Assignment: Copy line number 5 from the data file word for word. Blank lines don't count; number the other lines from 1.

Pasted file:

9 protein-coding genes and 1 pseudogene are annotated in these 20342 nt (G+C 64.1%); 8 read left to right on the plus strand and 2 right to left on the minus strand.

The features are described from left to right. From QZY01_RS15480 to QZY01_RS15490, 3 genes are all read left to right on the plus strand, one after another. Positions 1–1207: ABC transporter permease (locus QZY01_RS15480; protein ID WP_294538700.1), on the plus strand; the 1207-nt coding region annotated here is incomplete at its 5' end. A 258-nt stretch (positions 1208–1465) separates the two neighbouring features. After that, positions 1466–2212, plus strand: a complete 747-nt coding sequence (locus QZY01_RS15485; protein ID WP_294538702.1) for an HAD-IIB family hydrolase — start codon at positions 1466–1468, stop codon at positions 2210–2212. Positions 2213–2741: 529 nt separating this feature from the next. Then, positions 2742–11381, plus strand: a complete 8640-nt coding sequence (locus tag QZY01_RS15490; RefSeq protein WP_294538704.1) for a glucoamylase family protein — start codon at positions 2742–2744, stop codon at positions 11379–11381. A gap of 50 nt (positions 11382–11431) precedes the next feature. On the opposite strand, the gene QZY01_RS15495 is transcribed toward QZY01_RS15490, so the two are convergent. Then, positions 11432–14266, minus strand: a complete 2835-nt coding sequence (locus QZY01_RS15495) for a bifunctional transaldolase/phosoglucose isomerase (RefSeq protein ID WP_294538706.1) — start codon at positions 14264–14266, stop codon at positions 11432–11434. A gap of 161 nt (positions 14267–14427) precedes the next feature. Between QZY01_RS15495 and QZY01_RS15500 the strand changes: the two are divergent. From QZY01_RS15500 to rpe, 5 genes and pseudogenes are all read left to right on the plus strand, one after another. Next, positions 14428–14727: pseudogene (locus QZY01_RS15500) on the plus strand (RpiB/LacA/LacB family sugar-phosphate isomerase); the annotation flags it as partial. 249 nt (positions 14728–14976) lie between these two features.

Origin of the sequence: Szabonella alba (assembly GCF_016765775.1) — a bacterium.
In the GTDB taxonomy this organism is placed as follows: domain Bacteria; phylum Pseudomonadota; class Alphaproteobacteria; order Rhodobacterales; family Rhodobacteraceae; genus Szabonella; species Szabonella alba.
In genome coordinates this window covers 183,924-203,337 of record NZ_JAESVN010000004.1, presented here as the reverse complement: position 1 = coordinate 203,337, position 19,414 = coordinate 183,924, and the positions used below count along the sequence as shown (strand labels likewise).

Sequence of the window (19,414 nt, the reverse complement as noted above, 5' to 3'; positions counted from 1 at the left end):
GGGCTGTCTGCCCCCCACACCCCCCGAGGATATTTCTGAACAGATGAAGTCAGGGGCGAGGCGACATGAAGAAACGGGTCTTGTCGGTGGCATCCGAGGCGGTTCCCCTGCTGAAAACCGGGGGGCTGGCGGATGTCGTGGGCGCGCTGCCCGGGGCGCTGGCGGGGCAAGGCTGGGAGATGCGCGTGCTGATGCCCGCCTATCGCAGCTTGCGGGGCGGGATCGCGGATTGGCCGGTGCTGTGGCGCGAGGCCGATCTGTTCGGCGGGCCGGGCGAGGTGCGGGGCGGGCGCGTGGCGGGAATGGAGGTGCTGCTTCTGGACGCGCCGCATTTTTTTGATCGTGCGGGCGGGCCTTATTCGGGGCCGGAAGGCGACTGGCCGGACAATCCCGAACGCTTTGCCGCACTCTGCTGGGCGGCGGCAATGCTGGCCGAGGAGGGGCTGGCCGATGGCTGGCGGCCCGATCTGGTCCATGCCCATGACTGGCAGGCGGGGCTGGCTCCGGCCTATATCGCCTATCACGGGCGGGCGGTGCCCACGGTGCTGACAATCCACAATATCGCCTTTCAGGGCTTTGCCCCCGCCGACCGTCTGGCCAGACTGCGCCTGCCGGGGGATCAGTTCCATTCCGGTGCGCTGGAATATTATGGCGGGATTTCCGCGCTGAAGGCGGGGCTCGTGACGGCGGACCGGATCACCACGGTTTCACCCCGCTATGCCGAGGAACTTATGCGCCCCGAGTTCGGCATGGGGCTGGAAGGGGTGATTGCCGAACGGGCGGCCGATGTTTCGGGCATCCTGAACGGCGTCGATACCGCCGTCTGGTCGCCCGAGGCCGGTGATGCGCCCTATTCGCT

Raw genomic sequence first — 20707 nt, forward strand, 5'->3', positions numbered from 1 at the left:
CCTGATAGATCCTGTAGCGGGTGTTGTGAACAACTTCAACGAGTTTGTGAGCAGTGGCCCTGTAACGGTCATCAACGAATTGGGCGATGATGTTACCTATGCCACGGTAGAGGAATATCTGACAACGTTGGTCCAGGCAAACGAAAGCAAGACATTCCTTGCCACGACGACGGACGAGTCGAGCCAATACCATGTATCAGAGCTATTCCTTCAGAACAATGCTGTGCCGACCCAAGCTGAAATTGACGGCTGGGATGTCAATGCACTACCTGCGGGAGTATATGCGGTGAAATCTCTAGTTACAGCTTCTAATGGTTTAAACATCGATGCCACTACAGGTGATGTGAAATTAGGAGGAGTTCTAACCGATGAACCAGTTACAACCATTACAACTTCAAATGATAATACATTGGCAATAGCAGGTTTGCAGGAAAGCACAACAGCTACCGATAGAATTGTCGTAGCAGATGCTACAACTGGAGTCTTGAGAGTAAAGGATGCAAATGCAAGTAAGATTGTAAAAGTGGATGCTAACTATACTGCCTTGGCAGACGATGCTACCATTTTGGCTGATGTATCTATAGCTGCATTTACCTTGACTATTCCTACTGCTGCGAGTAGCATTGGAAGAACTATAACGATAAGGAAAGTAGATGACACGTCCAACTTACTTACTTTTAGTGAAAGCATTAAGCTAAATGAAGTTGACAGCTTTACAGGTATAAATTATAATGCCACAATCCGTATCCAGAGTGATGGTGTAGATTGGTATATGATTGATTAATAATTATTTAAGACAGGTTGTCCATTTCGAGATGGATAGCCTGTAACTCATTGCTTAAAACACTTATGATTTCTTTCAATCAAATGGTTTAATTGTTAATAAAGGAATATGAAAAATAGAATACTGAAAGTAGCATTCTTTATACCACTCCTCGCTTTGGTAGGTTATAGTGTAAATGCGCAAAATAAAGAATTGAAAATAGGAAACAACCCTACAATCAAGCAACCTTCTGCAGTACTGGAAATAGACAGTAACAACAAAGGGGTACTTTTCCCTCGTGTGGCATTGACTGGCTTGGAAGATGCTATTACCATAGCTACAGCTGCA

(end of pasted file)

In genome coordinates this window covers 183,924-203,337 of record NZ_JAESVN010000004.1, presented here as the reverse complement: position 1 = coordinate 203,337, position 19,414 = coordinate 183,924, and the positions used below count along the sequence as shown (strand labels likewise).